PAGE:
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Follow-up of patients with celiac disease: achieving compliance with treatment.

Abstract

Celiac disease is the only autoimmune condition for which we know the environmental trigger: gluten. Complete removal of gluten from the diet in a patient with celiac disease should result in symptomatic, serologic, and histologic remission. However, compliance with the gluten-free diet, especially in the United States, is extremely challenging. Compliance can be measured both noninvasively, by dietary history and measurement of serum antibodies, and invasively, by using endoscopic and histologic criteria. The advantages and disadvantages of these various modalities are discussed. The highest rates of compliance are reported in patients who are diagnosed as young children, whereas adolescents and those diagnosed via mass serologic screening have the most transgressions. Barriers to compliance include the poor palatability of gluten-free foods, confusing food-labeling practices, and common comorbid psychologic burdens such as anxiety and depression. Because celiac disease is a multisystemic disorder, physicians need to be aware of the potential autoimmune, nutritional, and malignant complications. An algorithm for the follow-up and management of the newly diagnosed celiac disease patient is presented, which includes regular follow-up; measurement of serum antibodies; eliciting a detailed dietary history; and examination for signs and symptoms of nutritional deficiencies, malignancy, and other autoimmune diseases. Ideally, a team approach to the follow-up of the newly diagnosed patient should include regular supervision by an interested physician, medical nutritional counseling by a registered dietician, and access to local and national support groups knowledgeable about this condition.

Links

  • Publisher Full Text
  • Authors+Show Affiliations

    Division of Gastroenterology, Childrens Hospital Los Angeles, University of Southern California Keck School of Medicine, Los Angeles, California, USA. mpietzak@chla.usc.edu

    Source

    Gastroenterology 128:4 Suppl 1 2005 Apr pg S135-41

    MeSH

    Adolescent
    Adult
    Algorithms
    Autoimmune Diseases
    Celiac Disease
    Child
    Child, Preschool
    Glutens
    Humans
    Infant
    Medical History Taking
    Nutrition Disorders
    Nutritional Status
    Patient Care Planning
    Patient Compliance
    Serologic Tests
    Social Support

    Pub Type(s)

    Journal Article

    Language

    eng

    PubMed ID

    15825121

    Citation

    Pietzak, Michelle Maria. "Follow-up of Patients With Celiac Disease: Achieving Compliance With Treatment." Gastroenterology, vol. 128, no. 4 Suppl 1, 2005, pp. S135-41.
    Pietzak MM. Follow-up of patients with celiac disease: achieving compliance with treatment. Gastroenterology. 2005;128(4 Suppl 1):S135-41.
    Pietzak, M. M. (2005). Follow-up of patients with celiac disease: achieving compliance with treatment. Gastroenterology, 128(4 Suppl 1), pp. S135-41.
    Pietzak MM. Follow-up of Patients With Celiac Disease: Achieving Compliance With Treatment. Gastroenterology. 2005;128(4 Suppl 1):S135-41. PubMed PMID: 15825121.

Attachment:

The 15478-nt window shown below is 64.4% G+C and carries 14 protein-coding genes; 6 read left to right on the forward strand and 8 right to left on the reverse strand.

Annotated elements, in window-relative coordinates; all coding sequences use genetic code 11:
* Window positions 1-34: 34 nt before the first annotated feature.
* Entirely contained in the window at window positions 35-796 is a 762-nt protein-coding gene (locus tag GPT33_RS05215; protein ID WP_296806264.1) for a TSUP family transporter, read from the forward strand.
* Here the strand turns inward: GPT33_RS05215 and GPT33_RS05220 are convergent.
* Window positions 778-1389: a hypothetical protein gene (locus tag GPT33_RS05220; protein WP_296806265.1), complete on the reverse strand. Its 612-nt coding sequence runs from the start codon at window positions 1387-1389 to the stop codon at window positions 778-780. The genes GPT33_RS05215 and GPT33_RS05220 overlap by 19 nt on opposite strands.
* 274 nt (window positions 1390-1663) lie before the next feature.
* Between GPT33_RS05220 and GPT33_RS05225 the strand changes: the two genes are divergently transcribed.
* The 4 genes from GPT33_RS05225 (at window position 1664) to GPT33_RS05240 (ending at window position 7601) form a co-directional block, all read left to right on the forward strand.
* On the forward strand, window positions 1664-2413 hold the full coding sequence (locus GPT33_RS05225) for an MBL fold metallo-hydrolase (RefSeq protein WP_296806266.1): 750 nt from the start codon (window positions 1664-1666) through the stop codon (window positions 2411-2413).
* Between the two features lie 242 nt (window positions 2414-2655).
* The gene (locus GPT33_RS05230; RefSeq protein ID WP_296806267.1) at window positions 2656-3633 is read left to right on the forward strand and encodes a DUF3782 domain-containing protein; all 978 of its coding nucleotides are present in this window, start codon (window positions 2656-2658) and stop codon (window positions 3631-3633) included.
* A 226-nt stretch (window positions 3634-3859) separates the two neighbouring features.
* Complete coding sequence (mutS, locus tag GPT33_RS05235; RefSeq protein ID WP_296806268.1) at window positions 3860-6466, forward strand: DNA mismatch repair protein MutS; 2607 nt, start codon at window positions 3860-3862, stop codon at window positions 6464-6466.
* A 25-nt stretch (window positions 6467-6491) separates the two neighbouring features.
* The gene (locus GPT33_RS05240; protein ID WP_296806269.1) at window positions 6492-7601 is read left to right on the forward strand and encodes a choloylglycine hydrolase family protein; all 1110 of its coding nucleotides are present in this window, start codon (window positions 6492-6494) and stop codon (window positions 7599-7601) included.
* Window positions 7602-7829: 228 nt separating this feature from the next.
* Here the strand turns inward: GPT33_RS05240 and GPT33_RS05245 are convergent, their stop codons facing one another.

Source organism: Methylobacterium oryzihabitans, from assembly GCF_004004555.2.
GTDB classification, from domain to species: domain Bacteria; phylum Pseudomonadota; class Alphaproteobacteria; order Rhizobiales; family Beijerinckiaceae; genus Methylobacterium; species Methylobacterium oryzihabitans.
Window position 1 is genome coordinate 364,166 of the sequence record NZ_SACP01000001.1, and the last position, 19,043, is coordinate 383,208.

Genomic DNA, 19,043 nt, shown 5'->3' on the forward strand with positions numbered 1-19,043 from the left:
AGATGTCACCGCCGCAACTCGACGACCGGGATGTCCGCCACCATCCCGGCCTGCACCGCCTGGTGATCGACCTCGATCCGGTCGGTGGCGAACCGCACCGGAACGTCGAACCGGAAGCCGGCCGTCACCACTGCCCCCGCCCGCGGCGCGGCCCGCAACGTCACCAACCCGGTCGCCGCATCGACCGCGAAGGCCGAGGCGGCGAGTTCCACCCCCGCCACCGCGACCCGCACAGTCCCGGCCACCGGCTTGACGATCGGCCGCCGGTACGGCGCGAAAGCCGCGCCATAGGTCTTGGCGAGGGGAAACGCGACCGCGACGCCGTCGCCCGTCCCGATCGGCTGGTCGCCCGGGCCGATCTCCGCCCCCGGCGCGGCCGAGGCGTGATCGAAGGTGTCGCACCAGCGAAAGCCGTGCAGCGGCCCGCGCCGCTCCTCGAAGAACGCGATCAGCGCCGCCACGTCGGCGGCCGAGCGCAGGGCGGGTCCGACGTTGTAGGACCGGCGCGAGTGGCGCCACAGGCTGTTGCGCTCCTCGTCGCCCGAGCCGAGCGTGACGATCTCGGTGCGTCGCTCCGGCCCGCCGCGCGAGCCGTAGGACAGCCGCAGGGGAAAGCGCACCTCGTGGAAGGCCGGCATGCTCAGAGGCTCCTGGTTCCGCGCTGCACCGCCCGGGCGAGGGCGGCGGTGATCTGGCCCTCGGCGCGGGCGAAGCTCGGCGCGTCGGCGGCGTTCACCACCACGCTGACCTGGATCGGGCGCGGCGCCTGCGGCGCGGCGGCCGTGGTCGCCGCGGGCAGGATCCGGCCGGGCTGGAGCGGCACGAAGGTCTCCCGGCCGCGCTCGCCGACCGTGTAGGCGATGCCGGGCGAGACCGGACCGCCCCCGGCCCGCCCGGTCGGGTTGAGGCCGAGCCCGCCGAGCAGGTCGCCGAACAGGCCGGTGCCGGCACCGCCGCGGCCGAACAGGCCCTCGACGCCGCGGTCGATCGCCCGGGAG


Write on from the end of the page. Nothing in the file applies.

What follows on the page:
* Article titles in AMA citation format should be in sentence-case
    TY - JOUR T1 - Follow-up of patients with celiac disease: achieving compliance with treatment. A1 - Pietzak,Michelle Maria, PY - 2005/4/13/pubmed PY - 2005/5/6/medline PY - 2005/4/13/entrez SP - S135 EP - 41 JF - Gastroenterology JO - Gastroenterology VL - 128 IS - 4 Suppl 1 N2 - Celiac disease is the only autoimmune condition for which we know the environmental trigger: gluten. Complete removal of gluten from the diet in a patient with celiac disease should result in symptomatic, serologic, and histologic remission. However, compliance with the gluten-free diet, especially in the United States, is extremely challenging. Compliance can be measured both noninvasively, by dietary history and measurement of serum antibodies, and invasively, by using endoscopic and histologic criteria. The advantages and disadvantages of these various modalities are discussed. The highest rates of compliance are reported in patients who are diagnosed as young children, whereas adolescents and those diagnosed via mass serologic screening have the most transgressions. Barriers to compliance include the poor palatability of gluten-free foods, confusing food-labeling practices, and common comorbid psychologic burdens such as anxiety and depression. Because celiac disease is a multisystemic disorder, physicians need to be aware of the potential autoimmune, nutritional, and malignant complications. An algorithm for the follow-up and management of the newly diagnosed celiac disease patient is presented, which includes regular follow-up; measurement of serum antibodies; eliciting a detailed dietary history; and examination for signs and symptoms of nutritional deficiencies, malignancy, and other autoimmune diseases. Ideally, a team approach to the follow-up of the newly diagnosed patient should include regular supervision by an interested physician, medical nutritional counseling by a registered dietician, and access to local and national support groups knowledgeable about this condition. SN - 0016-5085 UR - https://www.unboundmedicine.com/medline/citation/15825121/Follow_up_of_patients_with_celiac_disease:_achieving_compliance_with_treatment_ L2 - https://linkinghub.elsevier.com/retrieve/pii/S0016508505001940 DB - PRIME DP - Unbound Medicine ER -